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Jane Mayer and the Liberal State Media Attack Trump, Fox, Hannity
Jeffrey Lord
by

Ya can’t make it up. Here’s the breathless headline:

The Making of the Fox News White House

Fox News has always been partisan. But has it become propaganda?

In which writer Jane Mayer — she the author of attack pieces over the years on every conservative from Justice Clarence Thomas and Justice Brett Kavanaugh to the Koch brothers and Robert Mercer etc., etc., etc., yada, yada, yada — mounts yet another attack on conservative targets, this one on Fox News, Sean Hannity, and, but of course, President Trump.

Specifically, she says that Fox News “has evolved into something that hasn’t existed before in the United States.” That would be “state TV,” as she quotes University of Virginia professor Nicole Hemmer. It quotes one Joe Peyronnin, a former Fox News president in the nineties and now a NYU journalism professor as saying: “I’ve never seen anything like it before. It’s as if the President had his own press organization. It’s not healthy.”

There is not the slightest sense of irony that in fact Mayer herself, not to mention the New Yorker, the magazine for which she writes, are members in good standing of the Liberal State Media. Which is to say she belongs to the world of liberal cable and broadcast networks, print outlets, all manner of Internet sites and, of course, Hollywood which individually not to mention collectively function as a self-selected version of Pravda (“Truth”), the once-official newspaper of the Soviet Union’s Communist Party. The members of the Liberal State Media have one self-selected job, and one job only: they are in the Liberal Narrative business, relentlessly pushing into the media whatever is the liberal agenda of the day.

All the way back in 1969 then-Vice President Spiro Agnew gave a ground-breaking speech on the problem of the Liberal State Media as it existed in the day — which meant the three broadcast networks and the liberal print outlets. Agnew described the problem this way:

Now what do Americans know of the men who wield this power? Of the men who produce and direct the network news, the nation knows practically nothing. Of the commentators, most Americans know little other than that they reflect an urbane and assured presence, seemingly well-informed on every important matter. We do know that to a man these commentators and producers live and work in the geographical and intellectual confines of Washington, D.C., or New York City, the latter of which (New York Times columnist) James Reston terms “the most unrepresentative community in the entire United States.”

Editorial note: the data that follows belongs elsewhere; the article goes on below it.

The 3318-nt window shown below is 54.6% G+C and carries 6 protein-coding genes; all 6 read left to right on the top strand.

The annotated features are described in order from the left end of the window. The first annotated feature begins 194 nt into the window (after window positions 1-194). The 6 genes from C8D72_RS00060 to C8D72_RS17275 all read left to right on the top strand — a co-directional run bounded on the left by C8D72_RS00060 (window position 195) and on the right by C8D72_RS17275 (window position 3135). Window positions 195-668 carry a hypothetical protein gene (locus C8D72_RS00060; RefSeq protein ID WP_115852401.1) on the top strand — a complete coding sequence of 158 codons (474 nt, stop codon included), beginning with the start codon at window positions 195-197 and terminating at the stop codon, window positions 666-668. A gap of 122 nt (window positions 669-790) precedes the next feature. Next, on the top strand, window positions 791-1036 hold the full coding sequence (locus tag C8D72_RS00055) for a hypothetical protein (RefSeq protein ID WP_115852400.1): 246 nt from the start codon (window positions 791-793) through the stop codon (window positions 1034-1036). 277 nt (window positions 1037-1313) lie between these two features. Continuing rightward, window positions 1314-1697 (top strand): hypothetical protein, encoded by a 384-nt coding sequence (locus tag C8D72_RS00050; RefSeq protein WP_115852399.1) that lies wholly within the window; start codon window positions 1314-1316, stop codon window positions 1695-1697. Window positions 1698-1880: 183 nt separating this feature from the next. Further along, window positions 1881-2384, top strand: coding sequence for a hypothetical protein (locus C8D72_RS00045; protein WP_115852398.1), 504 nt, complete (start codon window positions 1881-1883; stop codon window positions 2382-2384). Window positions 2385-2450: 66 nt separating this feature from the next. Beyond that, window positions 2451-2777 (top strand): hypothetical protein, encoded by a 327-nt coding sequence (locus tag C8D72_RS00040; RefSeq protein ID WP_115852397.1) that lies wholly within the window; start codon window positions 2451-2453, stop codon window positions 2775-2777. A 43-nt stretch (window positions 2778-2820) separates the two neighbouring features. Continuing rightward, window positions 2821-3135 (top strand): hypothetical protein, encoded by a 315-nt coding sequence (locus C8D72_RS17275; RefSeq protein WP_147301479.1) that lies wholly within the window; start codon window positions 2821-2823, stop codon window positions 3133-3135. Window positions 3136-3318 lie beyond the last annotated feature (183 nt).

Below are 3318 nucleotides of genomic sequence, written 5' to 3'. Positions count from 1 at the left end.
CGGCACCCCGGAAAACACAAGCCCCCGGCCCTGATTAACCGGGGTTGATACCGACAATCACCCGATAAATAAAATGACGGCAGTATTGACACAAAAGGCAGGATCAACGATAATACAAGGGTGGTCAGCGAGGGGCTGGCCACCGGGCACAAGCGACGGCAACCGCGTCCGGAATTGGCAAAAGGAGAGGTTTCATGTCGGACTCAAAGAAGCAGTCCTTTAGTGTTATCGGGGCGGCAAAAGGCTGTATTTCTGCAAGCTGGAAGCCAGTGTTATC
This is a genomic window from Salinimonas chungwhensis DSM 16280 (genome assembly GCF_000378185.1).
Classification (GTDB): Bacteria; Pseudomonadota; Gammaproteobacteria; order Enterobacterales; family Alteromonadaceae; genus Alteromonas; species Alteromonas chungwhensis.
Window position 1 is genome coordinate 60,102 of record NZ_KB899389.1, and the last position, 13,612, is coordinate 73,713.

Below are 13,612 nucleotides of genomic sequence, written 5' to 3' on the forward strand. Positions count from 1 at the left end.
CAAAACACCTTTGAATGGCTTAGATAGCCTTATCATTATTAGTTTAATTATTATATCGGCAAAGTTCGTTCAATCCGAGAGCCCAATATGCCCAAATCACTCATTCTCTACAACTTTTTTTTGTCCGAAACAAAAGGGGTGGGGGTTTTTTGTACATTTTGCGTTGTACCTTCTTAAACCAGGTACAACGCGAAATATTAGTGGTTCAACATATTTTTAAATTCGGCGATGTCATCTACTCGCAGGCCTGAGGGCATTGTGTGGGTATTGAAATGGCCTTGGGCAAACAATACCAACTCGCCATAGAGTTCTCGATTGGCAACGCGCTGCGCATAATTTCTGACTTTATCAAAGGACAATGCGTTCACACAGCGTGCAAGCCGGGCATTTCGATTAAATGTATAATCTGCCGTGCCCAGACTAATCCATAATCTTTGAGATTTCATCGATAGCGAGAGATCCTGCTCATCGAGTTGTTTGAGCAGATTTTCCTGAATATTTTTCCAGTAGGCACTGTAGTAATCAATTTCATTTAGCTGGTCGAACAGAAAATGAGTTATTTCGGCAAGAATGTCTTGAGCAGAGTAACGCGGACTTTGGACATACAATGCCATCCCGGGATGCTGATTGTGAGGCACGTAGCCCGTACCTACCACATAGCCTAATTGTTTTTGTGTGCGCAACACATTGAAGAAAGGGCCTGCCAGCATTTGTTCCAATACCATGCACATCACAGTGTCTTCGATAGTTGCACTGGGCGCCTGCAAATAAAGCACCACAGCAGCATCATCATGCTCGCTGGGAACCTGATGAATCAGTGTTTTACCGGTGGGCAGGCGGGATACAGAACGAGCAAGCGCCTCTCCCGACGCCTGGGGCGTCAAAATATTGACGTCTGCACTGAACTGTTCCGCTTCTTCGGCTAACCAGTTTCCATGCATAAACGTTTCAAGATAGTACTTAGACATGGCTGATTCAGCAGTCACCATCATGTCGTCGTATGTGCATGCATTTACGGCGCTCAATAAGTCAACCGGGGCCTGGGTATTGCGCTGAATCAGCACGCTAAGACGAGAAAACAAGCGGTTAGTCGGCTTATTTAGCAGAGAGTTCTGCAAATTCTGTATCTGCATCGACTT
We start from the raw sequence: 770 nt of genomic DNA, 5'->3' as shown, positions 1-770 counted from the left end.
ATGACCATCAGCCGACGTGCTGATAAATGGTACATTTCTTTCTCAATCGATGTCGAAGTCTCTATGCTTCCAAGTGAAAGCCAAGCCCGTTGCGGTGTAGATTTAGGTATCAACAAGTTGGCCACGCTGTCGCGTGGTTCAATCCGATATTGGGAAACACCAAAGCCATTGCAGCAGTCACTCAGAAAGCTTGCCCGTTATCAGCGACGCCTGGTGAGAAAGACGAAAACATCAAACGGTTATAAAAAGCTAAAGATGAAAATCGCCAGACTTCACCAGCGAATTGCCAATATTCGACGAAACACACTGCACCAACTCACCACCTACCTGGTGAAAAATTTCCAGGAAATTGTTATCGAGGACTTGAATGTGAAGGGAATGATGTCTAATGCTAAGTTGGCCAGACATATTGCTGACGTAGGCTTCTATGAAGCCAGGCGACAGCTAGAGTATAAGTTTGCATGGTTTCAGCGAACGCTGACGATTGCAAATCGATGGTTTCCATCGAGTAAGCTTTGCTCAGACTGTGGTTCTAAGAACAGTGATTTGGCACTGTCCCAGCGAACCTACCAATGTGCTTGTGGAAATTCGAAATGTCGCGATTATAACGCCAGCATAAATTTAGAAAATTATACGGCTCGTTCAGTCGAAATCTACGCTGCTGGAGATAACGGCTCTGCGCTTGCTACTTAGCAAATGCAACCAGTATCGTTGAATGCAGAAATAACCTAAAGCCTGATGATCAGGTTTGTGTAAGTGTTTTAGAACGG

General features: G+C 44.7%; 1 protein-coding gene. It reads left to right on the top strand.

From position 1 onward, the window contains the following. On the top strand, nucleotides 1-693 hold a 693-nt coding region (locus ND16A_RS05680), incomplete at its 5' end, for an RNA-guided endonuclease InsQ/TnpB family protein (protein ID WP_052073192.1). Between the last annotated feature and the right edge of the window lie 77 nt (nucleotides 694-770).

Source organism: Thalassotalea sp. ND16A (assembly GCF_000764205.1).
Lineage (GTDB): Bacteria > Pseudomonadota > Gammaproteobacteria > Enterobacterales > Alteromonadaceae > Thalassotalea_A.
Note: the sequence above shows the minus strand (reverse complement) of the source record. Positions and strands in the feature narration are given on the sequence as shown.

In today’s world the Liberal State Media is run by both men and women and people of all races. Yet the problem is still the same as it was in 1969: they all think the same, and that “same” means they all lean Left.

Which is to say the American Left has its own press operation. And the beauty of it is that it is self-initiating. Examples that Mayer mysteriously ignores?

Recall this Daily Caller story from 2010. The headline:

DOCUMENTS SHOW MEDIA PLOTTING TO KILL STORIES ABOUT REV. JEREMIAH WRIGHT

The story by Jonathan Strong says, among other things, this:

It was the moment of greatest peril for then-Sen. Barack Obama’s political career. In the heat of the presidential campaign, videos surfaced of Obama’s pastor, the Rev. Jeremiah Wright, angrily denouncing whites, the U.S. government and America itself. Obama had once bragged of his closeness to Wright. Now the black nationalist preacher’s rhetoric was threatening to torpedo Obama’s campaign.

The crisis reached a howling pitch in mid-April, 2008, at an ABC News debate moderated by Charlie Gibson and George Stephanopoulos. Gibson asked Obama why it had taken him so long — nearly a year since Wright’s remarks became public — to dissociate himself from them. Stephanopoulos asked, “Do you think Reverend Wright loves America as much as you do?”

Watching this all at home were members of Journolist, a listserv comprised of several hundred liberal journalists, as well as like-minded professors and activists. The tough questioning from the ABC anchors left many of them outraged. “George [Stephanopoulos],” fumed Richard Kim of the Nation, is “being a disgusting little rat snake.”

In other words their liberal colleague “George” — he the ex-Bill Clinton aide — had betrayed the cause by having the audacity to ask a tough question of the new Liberal State Media hero — Barack Obama. The story went on to say: